Owners of heritage properties damaged during the June 2013 flooding are getting a boost from the province with grants to help preserve these historic sites.
“Albertans take immense pride in the rich history of this province and in the historic buildings and sites that bring that history to life. The work to recover from the devastating flooding of 2013 continues and we are proud to partner with individuals and organizations that are working to preserve these incredible historic resources for future generations.”
~ Heather Klimchuk, Minister of Culture
More than $800,000 in special heritage conservation funding will be provided to 12 eligible flood recovery projects in Medicine Hat, Calgary, the M.D. of Foothills and High River. Grants are provided through Alberta Culture’s Grant Program for the Conservation of Flood Impacted Historic Resources. A complete list of grant recipients and projects is available online and includes:
Noble Residence/Nurses Residence (High River) grant amount: $10,160
Built in 1909 by contractor Billy Wakefield, the stately Queen Anne structure was home to the family of John Noble, a local farmer and financier. From 1934 to 1955, the building provided accommodations for nurses working at the High River Hospital. The building was later converted back to a family residence.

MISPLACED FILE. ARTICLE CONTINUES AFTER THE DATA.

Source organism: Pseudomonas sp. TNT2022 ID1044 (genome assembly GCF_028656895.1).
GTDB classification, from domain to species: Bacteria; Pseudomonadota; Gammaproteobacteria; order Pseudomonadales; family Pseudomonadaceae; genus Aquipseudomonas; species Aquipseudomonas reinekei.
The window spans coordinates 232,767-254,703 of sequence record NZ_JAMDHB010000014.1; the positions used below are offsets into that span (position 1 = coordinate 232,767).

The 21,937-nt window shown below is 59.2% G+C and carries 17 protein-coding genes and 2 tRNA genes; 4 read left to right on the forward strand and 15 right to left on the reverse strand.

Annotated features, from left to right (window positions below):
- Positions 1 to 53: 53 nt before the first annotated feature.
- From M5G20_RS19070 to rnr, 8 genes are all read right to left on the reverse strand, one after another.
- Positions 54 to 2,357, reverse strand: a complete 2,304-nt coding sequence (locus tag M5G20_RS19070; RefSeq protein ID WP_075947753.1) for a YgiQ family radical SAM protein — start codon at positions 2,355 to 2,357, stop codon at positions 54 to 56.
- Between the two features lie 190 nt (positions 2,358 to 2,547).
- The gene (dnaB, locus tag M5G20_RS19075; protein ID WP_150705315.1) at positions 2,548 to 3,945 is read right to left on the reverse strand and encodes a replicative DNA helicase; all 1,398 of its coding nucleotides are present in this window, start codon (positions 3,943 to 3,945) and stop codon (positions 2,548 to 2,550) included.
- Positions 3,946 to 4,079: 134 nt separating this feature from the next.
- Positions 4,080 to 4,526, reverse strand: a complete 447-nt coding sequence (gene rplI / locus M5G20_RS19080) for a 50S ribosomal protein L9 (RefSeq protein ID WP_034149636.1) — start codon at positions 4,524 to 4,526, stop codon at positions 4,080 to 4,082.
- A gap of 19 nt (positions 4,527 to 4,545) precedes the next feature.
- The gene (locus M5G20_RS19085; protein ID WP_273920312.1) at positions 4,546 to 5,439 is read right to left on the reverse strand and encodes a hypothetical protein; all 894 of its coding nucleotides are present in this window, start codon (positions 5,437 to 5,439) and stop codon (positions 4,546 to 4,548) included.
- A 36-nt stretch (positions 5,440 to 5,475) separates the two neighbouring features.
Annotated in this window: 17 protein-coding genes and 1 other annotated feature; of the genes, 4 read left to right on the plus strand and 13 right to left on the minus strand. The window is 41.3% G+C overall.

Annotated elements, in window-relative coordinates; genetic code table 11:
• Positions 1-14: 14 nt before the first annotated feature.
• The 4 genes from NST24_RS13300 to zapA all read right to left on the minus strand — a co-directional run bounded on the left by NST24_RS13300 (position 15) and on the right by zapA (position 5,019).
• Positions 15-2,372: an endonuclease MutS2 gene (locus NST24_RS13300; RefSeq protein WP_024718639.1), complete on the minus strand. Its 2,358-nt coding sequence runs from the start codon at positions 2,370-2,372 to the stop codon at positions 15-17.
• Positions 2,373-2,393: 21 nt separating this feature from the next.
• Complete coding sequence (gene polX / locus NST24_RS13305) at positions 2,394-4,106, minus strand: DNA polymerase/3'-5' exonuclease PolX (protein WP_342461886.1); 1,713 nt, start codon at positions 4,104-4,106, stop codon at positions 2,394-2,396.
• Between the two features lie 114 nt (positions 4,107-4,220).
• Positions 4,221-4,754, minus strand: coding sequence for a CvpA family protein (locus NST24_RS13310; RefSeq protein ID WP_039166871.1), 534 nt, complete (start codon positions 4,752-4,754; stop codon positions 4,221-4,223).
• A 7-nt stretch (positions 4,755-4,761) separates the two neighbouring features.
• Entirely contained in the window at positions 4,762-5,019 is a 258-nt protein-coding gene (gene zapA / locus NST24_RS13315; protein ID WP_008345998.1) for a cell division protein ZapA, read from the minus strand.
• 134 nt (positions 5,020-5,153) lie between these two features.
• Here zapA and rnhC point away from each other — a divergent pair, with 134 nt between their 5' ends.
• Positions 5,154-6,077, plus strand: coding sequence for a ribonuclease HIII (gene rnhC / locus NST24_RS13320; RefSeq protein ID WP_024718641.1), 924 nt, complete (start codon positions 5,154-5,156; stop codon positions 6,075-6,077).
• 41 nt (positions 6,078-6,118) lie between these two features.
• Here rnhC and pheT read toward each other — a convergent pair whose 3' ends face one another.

Robert and Mary Taylor Residence (Calgary) grant amount: $217,540
The Robert and Mary Taylor Residence, built in 1912, is a two-storey Classical Revival style dwelling faced in red brick and trimmed with rough-faced sandstone. The house is architecturally significant as one of the more substantial, high-quality and stylistically prominent houses in the community. Features such as the wood-shingle detailing and tapered veranda supports contribute to the attractiveness and visual interest of the residence, part of an early 20th century residential streetscape along the Elbow River.
McKenzie Sharland Grocery (Medicine Hat) grant amount: $63,000
Constructed in 1912, the McKenzie Sharland Grocery was part of the development that occurred in Medicine Hat’s River Flats neighbourhood. Built near the thriving local clay, milling, glassware, and greenhouse industries, the building represents the growth and evolution of the community and the integration of commercial buildings into the community’s residential neighbourhoods.
Announced in January 2014, the program provides access to $4.5 million in grants to help owners and stewards of designated historic resources with flood rebuilding efforts in southern Alberta. An additional $6 million in conservation assistance was also allocated to help flood-impacted museums and archives, through the Alberta Museums Association and the Archives Society of Alberta.
Details of the Grant Program for the Conservation of Flood Impacted Historic Resources, including guidelines and application forms are available online.
Under the Building Alberta Plan, our government is investing in families and communities, living within our means, and opening new markets for Alberta’s resources to ensure we’re able to fund the services Albertans told us matter most to them. We will continue to deliver the responsible change Albertans voted for.